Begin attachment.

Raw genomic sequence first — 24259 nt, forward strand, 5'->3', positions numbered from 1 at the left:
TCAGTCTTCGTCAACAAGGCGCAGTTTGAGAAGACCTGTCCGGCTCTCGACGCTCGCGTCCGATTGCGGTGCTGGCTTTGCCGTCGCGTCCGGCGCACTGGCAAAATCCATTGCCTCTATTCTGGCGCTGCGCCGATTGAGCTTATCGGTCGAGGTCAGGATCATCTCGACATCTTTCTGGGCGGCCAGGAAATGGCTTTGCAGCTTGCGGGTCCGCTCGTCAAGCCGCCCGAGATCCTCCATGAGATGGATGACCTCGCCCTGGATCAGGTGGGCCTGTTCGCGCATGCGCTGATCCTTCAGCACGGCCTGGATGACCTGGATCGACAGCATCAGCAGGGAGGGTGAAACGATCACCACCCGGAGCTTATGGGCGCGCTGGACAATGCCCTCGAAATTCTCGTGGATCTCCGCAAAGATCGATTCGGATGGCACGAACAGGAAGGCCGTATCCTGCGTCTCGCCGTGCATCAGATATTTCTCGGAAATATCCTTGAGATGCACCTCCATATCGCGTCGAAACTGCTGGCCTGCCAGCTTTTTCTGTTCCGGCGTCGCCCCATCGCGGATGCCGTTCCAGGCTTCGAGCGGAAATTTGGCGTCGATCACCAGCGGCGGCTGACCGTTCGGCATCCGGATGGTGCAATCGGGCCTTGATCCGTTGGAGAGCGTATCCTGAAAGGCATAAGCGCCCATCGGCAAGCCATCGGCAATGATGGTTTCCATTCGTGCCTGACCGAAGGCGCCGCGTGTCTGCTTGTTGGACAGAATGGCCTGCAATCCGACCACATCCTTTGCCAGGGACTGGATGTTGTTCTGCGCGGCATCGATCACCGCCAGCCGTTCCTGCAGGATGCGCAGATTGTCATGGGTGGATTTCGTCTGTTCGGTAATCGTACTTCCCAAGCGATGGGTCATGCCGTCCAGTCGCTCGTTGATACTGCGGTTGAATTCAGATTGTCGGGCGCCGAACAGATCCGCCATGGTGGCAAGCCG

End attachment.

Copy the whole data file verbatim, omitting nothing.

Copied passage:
Raw genomic sequence first — 24259 nt, forward strand, 5'->3', positions numbered from 1 at the left:
TCAGTCTTCGTCAACAAGGCGCAGTTTGAGAAGACCTGTCCGGCTCTCGACGCTCGCGTCCGATTGCGGTGCTGGCTTTGCCGTCGCGTCCGGCGCACTGGCAAAATCCATTGCCTCTATTCTGGCGCTGCGCCGATTGAGCTTATCGGTCGAGGTCAGGATCATCTCGACATCTTTCTGGGCGGCCAGGAAATGGCTTTGCAGCTTGCGGGTCCGCTCGTCAAGCCGCCCGAGATCCTCCATGAGATGGATGACCTCGCCCTGGATCAGGTGGGCCTGTTCGCGCATGCGCTGATCCTTCAGCACGGCCTGGATGACCTGGATCGACAGCATCAGCAGGGAGGGTGAAACGATCACCACCCGGAGCTTATGGGCGCGCTGGACAATGCCCTCGAAATTCTCGTGGATCTCCGCAAAGATCGATTCGGATGGCACGAACAGGAAGGCCGTATCCTGCGTCTCGCCGTGCATCAGATATTTCTCGGAAATATCCTTGAGATGCACCTCCATATCGCGTCGAAACTGCTGGCCTGCCAGCTTTTTCTGTTCCGGCGTCGCCCCATCGCGGATGCCGTTCCAGGCTTCGAGCGGAAATTTGGCGTCGATCACCAGCGGCGGCTGACCGTTCGGCATCCGGATGGTGCAATCGGGCCTTGATCCGTTGGAGAGCGTATCCTGAAAGGCATAAGCGCCCATCGGCAAGCCATCGGCAATGATGGTTTCCATTCGTGCCTGACCGAAGGCGCCGCGTGTCTGCTTGTTGGACAGAATGGCCTGCAATCCGACCACATCCTTTGCCAGGGACTGGATGTTGTTCTGCGCGGCATCGATCACCGCCAGCCGTTCCTGCAGGATGCGCAGATTGTCATGGGTGGATTTCGTCTGTTCGGTAATCGTACTTCCCAAGCGATGGGTCATGCCGTCCAGTCGCTCGTTGATACTGCGGTTGAATTCAGATTGTCGGGCGCCGAACAGATCCGCCATGGTGGCAAGCCG